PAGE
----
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Bank Failure and Contagion Effects: Evidence from Hong Kong


  • Gay, Gerald D
  • Timme, Stephen G
  • Yung, Kenneth


In this paper, the influence of three Hong Kong bank failures on stock prices of the colony's banking industry is examined. As deposit insurance is nonexistent in Hong Kong, the world's fourth-largest financial center, an interesting environment is provided for testing contagion effects of bank failure on other health financial institutions. By examining contagion effects in an environment void of explicit deposit insurance, this study should provide interesting insights into the resiliency of modern-day financial markets. In turn, insights should also be provided into debates concerning the role and reform of deposit insurance and the rationale for regulation of the financial services industry in general. The results indicate that unexpected bank failure causes significant negative stock price reactions within the banking industry; yet, some banks are less affected than others.

Suggested Citation

  • Gay, Gerald D & Timme, Stephen G & Yung, Kenneth, 1991. "Bank Failure and Contagion Effects: Evidence from Hong Kong," Journal of Financial Research, Southern Finance Association;Southwestern Finance Association, vol. 14(2), pages 155-165, Summer.
  • Handle: RePEc:bla:jfnres:v:14:y:1991:i:2:p:155-65

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    References listed on IDEAS

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    Cited by:

    1. Gropp, Reint & Moerman, Gerard, 2004. "Measurement of contagion in banks' equity prices," Journal of International Money and Finance, Elsevier, vol. 23(3), pages 405-459, April.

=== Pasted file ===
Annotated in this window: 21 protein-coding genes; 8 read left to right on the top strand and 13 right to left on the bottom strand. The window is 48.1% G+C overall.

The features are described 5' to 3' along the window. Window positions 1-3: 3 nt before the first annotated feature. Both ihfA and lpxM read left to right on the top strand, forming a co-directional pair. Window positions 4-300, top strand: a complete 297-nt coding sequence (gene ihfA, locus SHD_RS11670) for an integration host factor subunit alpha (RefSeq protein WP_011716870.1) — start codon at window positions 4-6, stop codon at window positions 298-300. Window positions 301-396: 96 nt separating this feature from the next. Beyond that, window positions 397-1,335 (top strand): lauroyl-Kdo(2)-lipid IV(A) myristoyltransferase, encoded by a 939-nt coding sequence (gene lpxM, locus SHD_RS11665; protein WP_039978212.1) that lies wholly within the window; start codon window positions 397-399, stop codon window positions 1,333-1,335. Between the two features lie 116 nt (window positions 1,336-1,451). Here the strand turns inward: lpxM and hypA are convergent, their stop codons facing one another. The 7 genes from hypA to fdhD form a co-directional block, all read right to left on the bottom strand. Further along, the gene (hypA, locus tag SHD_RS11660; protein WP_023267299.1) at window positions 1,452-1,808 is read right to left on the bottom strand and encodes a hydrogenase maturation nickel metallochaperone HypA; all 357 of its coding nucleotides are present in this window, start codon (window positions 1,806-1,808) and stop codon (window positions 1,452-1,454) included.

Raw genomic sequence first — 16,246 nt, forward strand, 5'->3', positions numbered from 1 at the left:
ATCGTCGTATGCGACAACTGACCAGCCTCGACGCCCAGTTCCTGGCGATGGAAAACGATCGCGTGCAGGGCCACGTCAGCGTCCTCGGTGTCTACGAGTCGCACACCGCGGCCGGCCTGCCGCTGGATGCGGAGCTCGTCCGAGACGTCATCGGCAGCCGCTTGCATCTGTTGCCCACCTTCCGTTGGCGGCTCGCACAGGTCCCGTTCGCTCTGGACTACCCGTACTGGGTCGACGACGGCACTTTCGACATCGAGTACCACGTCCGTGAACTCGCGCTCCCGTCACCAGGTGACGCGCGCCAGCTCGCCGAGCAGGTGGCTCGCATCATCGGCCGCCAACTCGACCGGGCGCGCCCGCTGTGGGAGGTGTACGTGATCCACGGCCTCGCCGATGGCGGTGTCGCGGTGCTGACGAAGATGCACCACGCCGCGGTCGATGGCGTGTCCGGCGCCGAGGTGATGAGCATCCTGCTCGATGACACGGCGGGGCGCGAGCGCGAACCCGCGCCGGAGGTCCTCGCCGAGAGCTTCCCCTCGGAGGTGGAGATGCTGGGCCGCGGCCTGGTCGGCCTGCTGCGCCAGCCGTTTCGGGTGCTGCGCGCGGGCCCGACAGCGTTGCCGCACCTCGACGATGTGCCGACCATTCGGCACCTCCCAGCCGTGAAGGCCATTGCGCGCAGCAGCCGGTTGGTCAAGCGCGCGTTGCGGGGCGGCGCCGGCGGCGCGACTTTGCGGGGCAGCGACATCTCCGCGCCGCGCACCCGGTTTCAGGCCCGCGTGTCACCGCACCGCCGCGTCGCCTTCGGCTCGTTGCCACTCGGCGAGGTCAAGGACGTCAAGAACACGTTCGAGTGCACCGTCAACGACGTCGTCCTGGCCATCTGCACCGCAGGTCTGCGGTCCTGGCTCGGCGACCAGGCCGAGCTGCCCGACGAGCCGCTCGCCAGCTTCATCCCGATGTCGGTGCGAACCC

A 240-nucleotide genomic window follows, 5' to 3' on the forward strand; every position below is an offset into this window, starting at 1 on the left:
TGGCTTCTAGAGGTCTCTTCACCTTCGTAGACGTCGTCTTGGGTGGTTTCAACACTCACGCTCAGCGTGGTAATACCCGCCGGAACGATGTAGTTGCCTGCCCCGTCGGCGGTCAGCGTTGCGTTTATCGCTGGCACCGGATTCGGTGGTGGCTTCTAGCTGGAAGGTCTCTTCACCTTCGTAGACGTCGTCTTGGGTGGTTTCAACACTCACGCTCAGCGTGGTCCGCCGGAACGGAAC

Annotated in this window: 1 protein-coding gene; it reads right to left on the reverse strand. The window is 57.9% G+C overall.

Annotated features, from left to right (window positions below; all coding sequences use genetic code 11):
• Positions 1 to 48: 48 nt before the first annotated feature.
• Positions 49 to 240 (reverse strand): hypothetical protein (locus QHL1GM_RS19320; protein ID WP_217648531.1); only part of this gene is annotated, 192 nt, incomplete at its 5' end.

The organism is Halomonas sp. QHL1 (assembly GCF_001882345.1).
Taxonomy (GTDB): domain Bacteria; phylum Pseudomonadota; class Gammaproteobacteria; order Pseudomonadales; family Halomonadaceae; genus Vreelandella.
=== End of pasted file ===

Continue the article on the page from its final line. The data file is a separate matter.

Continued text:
2. De Bandt, Olivier & Hartmann, Philipp, 2000. "Systemic risk: A survey," Working Paper Series 0035, European Central Bank.
    3. Nobuyoshi Yamori, 1999. "Stock Market Reaction to the Bank Liquidation in Japan: A Case for the Informational Effect Hypothesis," Journal of Financial Services Research, Springer;Western Finance Association, vol. 15(1), pages 57-68, February.
    4. Iqbal, Zahid, 2002. "The effects of bankruptcy filings on the competitors' earnings," International Review of Economics & Finance, Elsevier, vol. 11(1), pages 85-99, April.
    5. Brailsford, T.J. & Lin, Shu Ling & Penm, Jack H.W., 2006. "Conditional risk, return and contagion in the banking sector in asia," Research in International Business and Finance, Elsevier, vol. 20(3), pages 322-339, September.
    6. N. Kohers & T. Kohers, 2004. "Information sensitivity of high tech industries: evidence from merger announcements," Applied Financial Economics, Taylor & Francis Journals, vol. 14(7), pages 525-536.
    7. Akhigbe, Aigbe & Madura, Jeff, 2001. "Why do contagion effects vary among bank failures?," Journal of Banking & Finance, Elsevier, vol. 25(4), pages 657-680, April.
    8. Luís M.S. Coelho & Ruben M.T. Peixinho & Siri Terjensen, 2011. "The intraindustry effects of going concern audit reports," CEFAGE-UE Working Papers 2011_23, University of Evora, CEFAGE-UE (Portugal).
    9. Acharya, Viral V & Yorulmazer, Tanju, 2003. "Information Contagion and Inter-Bank Correlation in a Theory of Systemic Risk," CEPR Discussion Papers 3743, C.E.P.R. Discussion Papers.
    10. Luís M. S. Coelho & Rúben M. T. Peixinho & Siri Terjensen, 2012. "Going concern opinions are not bad news: Evidence from industry rivals," Working Papers Department of Economics 2012/16, ISEG - Lisbon School of Economics and Management, Department of Economics, Universidade de Lisboa.
    11. R. Elliott & Michael Highfield & Mark Schaub, 2006. "Contagion or Competition: Going Concern Audit Opinions for Real Estate Firms," The Journal of Real Estate Finance and Economics, Springer, vol. 32(4), pages 435-448, June.

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